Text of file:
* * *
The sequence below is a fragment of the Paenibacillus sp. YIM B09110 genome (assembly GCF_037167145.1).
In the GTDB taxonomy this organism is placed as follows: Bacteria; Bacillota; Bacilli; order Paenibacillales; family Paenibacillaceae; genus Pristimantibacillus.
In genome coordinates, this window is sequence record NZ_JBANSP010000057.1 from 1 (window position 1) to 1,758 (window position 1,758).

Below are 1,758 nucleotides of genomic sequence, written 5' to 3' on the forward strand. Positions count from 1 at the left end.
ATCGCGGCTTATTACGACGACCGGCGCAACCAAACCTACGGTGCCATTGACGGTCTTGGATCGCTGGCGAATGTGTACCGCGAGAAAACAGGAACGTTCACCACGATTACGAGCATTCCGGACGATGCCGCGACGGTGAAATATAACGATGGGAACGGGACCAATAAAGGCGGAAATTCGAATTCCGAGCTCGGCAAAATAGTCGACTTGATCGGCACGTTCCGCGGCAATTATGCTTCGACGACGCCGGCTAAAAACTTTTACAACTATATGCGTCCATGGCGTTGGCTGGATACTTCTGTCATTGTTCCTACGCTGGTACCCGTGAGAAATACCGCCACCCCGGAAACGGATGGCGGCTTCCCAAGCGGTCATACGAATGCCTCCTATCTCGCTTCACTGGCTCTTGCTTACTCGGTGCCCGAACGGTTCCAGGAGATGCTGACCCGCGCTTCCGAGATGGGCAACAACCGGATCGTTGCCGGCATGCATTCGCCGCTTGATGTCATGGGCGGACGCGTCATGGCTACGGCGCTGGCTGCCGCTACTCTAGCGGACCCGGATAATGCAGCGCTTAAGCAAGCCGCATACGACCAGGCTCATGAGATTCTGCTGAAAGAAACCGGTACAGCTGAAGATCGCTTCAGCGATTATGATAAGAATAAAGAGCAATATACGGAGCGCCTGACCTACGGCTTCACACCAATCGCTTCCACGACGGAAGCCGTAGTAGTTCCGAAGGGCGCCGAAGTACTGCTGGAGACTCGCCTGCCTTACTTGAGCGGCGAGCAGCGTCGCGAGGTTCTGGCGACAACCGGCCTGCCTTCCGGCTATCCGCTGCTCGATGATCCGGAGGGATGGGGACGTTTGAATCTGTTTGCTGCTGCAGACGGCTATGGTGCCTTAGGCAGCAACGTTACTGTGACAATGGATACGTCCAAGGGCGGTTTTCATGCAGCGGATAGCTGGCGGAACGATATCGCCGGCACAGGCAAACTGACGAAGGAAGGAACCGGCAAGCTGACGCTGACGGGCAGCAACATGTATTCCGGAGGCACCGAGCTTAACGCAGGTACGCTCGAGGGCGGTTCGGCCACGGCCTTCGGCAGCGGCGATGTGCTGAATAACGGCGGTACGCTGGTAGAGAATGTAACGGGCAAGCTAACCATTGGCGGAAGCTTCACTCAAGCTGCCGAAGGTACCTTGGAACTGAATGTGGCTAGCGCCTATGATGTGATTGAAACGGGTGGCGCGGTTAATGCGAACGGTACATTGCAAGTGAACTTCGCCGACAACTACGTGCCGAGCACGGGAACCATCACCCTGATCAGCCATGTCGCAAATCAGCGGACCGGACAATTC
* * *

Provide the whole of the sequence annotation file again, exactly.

The sequence below is a fragment of the Paenibacillus sp. YIM B09110 genome (assembly GCF_037167145.1).
In the GTDB taxonomy this organism is placed as follows: Bacteria; Bacillota; Bacilli; order Paenibacillales; family Paenibacillaceae; genus Pristimantibacillus.
In genome coordinates, this window is sequence record NZ_JBANSP010000057.1 from 1 (window position 1) to 1,758 (window position 1,758).

Below are 1,758 nucleotides of genomic sequence, written 5' to 3' on the forward strand. Positions count from 1 at the left end.
ATCGCGGCTTATTACGACGACCGGCGCAACCAAACCTACGGTGCCATTGACGGTCTTGGATCGCTGGCGAATGTGTACCGCGAGAAAACAGGAACGTTCACCACGATTACGAGCATTCCGGACGATGCCGCGACGGTGAAATATAACGATGGGAACGGGACCAATAAAGGCGGAAATTCGAATTCCGAGCTCGGCAAAATAGTCGACTTGATCGGCACGTTCCGCGGCAATTATGCTTCGACGACGCCGGCTAAAAACTTTTACAACTATATGCGTCCATGGCGTTGGCTGGATACTTCTGTCATTGTTCCTACGCTGGTACCCGTGAGAAATACCGCCACCCCGGAAACGGATGGCGGCTTCCCAAGCGGTCATACGAATGCCTCCTATCTCGCTTCACTGGCTCTTGCTTACTCGGTGCCCGAACGGTTCCAGGAGATGCTGACCCGCGCTTCCGAGATGGGCAACAACCGGATCGTTGCCGGCATGCATTCGCCGCTTGATGTCATGGGCGGACGCGTCATGGCTACGGCGCTGGCTGCCGCTACTCTAGCGGACCCGGATAATGCAGCGCTTAAGCAAGCCGCATACGACCAGGCTCATGAGATTCTGCTGAAAGAAACCGGTACAGCTGAAGATCGCTTCAGCGATTATGATAAGAATAAAGAGCAATATACGGAGCGCCTGACCTACGGCTTCACACCAATCGCTTCCACGACGGAAGCCGTAGTAGTTCCGAAGGGCGCCGAAGTACTGCTGGAGACTCGCCTGCCTTACTTGAGCGGCGAGCAGCGTCGCGAGGTTCTGGCGACAACCGGCCTGCCTTCCGGCTATCCGCTGCTCGATGATCCGGAGGGATGGGGACGTTTGAATCTGTTTGCTGCTGCAGACGGCTATGGTGCCTTAGGCAGCAACGTTACTGTGACAATGGATACGTCCAAGGGCGGTTTTCATGCAGCGGATAGCTGGCGGAACGATATCGCCGGCACAGGCAAACTGACGAAGGAAGGAACCGGCAAGCTGACGCTGACGGGCAGCAACATGTATTCCGGAGGCACCGAGCTTAACGCAGGTACGCTCGAGGGCGGTTCGGCCACGGCCTTCGGCAGCGGCGATGTGCTGAATAACGGCGGTACGCTGGTAGAGAATGTAACGGGCAAGCTAACCATTGGCGGAAGCTTCACTCAAGCTGCCGAAGGTACCTTGGAACTGAATGTGGCTAGCGCCTATGATGTGATTGAAACGGGTGGCGCGGTTAATGCGAACGGTACATTGCAAGTGAACTTCGCCGACAACTACGTGCCGAGCACGGGAACCATCACCCTGATCAGCCATGTCGCAAATCAGCGGACCGGACAATTC